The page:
That reminds me to note for all that it is now time to submit proposals for the 2021 SEALS conference. John Anderson and I will again convene an insider trading group for this meeting. And I also will be proposing a discussion group (based in part on the colloquy between Ann Lipton and me here) on the treatment of business entity organic documents (including corporate charters and bylaws, limited liability company/operating agreements, and partnership agreements) as contracts and the application of contract law to their interpretation and enforcement. If you have a desire to participate in either group or want to propose a program of your own (whether it be a panel or a discussion group), please let me know in the comments or by private message.
Sunday, December 6, 2020
The post below is the first in Lécia Vicente's December series that I heralded in my post on Friday. Due to a Typepad login issue, I am posting for her today. We hope to get the issue corrected for her post for next week.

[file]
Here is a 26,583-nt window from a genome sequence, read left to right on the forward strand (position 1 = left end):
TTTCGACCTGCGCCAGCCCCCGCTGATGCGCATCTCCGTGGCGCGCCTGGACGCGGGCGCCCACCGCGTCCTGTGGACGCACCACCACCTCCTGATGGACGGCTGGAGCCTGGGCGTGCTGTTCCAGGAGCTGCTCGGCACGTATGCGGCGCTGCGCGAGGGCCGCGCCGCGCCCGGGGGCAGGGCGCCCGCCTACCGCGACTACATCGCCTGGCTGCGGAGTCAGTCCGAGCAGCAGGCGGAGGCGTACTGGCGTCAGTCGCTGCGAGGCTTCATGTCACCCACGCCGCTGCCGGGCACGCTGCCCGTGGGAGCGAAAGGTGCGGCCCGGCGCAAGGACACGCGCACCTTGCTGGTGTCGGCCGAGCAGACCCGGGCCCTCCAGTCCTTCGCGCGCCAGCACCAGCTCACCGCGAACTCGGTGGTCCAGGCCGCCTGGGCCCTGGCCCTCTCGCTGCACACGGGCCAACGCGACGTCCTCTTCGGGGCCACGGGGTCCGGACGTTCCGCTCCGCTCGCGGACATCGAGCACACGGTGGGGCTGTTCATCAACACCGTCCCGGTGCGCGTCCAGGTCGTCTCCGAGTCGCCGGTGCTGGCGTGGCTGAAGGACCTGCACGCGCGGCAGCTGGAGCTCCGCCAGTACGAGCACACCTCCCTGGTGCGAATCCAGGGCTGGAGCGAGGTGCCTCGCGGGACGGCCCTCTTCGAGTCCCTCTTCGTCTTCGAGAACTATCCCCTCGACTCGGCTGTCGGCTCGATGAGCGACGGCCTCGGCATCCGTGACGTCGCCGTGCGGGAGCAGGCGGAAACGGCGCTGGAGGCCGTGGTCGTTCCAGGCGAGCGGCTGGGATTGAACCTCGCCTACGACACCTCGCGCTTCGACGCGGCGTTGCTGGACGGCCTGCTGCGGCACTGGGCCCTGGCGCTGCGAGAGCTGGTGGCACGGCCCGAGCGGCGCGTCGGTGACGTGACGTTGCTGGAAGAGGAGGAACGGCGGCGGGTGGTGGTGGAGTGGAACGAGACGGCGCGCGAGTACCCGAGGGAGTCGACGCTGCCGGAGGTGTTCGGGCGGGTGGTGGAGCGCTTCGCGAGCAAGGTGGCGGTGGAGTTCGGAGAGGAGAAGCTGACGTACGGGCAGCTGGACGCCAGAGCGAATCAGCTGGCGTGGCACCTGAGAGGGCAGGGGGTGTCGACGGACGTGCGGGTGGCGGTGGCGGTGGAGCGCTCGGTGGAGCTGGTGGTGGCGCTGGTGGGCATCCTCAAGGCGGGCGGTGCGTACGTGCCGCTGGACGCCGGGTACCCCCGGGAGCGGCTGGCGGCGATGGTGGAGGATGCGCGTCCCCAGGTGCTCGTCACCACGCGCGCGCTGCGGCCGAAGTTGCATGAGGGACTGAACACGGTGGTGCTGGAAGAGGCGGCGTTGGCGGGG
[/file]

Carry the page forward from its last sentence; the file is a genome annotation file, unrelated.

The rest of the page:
* * *
My series of blog posts cover the recent "Study on Directors' Duties and Sustainable Corporate Governance" ("Study on Directors' Duties") prepared by Ernst & Young for the European Commission. This study promises to set the tone of the EU's policymaking in the fields of corporate law and corporate governance. The study explains that the "evidence collected over 1992-2018 period shows there is a trend for publicly listed companies within the EU to focus on short-term benefits of shareholders rather than on the long-term interests of the company." The main objective of the study is to identify the causes of this short-termism in corporate governance and determine European Union (EU) level solutions that permit the achievement of the United Nations (UN) Sustainable Development Goals (SDGs) and the objectives of the Paris Agreement.